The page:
There are two ways of being happy: We must either diminish our wants or augment our means — either may do — the result is the same and it is for each man to decide for himself and to do that which happens to be easier.
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- Happiness consists more in small conveniences of pleasures that occur every day, than in great pieces of good fortune that happen but seldom to a man in the course of his life.
- If you teach a poor young man to shave himself, and keep his razor in order, you may contribute more to the happiness of his life than in giving him a thousand guineas. This sum may be soon spent, the regret only remaining of having foolishly consumed it; but in the other case, he escapes the frequent vexation of waiting for barbers, and of their sometimes dirty fingers, offensive breaths, and dull razors.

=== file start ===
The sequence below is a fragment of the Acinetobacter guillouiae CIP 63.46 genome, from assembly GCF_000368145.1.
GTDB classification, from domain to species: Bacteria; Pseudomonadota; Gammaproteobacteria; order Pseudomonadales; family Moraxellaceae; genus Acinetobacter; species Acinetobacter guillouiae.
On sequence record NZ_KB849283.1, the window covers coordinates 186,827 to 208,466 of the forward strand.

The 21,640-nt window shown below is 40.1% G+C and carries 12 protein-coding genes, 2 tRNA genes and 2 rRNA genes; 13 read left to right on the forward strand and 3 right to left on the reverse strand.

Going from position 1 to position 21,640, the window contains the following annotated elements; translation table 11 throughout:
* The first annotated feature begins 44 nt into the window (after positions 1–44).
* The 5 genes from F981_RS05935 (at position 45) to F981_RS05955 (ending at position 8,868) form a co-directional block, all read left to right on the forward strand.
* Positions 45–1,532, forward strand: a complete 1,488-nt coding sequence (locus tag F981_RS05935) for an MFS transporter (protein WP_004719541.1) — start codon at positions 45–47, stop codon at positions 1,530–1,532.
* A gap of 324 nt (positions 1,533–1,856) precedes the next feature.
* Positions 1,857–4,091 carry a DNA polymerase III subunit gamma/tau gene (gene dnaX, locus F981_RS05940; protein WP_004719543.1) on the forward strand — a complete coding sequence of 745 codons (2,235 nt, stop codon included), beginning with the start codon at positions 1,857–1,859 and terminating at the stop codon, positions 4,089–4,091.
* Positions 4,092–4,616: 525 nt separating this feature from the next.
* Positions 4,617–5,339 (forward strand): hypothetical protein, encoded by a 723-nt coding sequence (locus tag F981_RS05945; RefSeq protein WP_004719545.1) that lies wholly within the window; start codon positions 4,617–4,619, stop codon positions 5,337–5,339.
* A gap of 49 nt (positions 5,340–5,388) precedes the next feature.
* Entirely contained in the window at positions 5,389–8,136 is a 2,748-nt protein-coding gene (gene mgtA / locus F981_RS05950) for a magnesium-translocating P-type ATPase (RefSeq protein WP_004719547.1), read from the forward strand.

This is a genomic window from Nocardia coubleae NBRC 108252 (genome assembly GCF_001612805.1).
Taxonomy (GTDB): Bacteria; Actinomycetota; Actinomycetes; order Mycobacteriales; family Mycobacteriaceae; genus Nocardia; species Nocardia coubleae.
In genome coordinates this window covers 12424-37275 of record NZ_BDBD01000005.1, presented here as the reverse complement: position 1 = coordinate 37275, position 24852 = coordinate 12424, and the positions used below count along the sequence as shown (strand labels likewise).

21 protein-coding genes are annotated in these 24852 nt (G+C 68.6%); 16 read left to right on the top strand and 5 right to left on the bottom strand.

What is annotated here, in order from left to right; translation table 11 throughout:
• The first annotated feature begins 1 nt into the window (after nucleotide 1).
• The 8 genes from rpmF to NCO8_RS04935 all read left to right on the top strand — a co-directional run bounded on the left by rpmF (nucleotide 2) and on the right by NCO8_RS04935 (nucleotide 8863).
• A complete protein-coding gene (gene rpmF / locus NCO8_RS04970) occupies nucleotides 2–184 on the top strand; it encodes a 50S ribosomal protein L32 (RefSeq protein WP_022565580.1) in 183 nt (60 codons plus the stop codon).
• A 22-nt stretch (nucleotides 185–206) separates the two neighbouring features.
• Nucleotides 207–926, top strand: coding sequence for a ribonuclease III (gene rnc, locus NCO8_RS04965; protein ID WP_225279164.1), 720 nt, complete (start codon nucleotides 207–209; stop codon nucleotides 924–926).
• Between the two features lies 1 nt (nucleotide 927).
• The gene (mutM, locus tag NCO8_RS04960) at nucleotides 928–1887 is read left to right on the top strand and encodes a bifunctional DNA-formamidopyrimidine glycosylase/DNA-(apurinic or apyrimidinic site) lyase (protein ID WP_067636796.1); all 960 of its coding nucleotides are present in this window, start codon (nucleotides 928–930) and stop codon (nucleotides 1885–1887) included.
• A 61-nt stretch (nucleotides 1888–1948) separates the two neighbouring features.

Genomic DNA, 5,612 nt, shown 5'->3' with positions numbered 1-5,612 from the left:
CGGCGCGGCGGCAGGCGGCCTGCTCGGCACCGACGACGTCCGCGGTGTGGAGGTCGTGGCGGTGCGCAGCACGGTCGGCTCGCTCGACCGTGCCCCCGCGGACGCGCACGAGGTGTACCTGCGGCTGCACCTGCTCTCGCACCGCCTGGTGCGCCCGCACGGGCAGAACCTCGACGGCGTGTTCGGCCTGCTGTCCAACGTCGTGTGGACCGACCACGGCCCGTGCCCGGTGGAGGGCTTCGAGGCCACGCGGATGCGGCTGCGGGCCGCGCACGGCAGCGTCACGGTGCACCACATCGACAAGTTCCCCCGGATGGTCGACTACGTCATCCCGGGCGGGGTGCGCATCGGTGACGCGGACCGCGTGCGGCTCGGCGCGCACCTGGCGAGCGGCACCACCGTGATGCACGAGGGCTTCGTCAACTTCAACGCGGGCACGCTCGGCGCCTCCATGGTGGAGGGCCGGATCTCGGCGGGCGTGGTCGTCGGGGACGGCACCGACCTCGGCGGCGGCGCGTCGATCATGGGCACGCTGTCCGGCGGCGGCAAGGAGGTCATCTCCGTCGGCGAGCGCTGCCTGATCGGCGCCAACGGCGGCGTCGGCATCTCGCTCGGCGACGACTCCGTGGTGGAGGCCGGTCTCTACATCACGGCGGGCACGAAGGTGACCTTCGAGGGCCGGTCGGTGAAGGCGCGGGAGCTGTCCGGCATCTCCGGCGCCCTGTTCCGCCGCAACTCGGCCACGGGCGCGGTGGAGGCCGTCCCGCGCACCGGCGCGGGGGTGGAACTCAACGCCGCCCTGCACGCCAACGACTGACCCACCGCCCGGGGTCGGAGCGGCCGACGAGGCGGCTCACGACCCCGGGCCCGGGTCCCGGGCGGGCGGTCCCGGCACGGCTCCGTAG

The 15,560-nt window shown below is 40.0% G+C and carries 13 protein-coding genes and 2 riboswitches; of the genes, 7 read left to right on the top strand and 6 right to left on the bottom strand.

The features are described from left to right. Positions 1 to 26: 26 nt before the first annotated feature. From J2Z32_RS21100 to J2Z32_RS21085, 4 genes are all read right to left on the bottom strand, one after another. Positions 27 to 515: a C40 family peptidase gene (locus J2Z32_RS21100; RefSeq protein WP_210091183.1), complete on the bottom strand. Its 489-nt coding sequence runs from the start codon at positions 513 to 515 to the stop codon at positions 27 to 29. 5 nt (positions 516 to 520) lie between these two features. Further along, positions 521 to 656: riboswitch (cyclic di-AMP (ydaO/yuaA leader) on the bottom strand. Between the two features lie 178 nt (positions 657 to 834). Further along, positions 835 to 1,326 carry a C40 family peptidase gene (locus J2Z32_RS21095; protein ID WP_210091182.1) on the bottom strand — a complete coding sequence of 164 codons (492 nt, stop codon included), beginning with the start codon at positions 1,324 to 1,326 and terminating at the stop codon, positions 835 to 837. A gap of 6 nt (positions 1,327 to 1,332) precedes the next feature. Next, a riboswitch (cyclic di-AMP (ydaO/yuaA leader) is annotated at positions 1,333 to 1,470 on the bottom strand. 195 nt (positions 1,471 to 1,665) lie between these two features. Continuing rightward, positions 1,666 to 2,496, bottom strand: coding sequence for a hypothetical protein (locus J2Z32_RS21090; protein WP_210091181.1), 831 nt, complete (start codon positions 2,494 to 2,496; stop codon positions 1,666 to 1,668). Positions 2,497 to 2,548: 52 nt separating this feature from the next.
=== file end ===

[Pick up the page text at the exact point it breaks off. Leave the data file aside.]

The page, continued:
- Money never made a man happy yet, nor will it. The more a man has, the more he wants. Instead of filling a vacuum, it makes one.
- It is the working man who is the happy man. It is the idle man who is the miserable man.
- It is much easier to suppress a first desire than to satisfy those that follow.
- Singularity in the right hath ruined many; happy those who are convinced of the general opinion.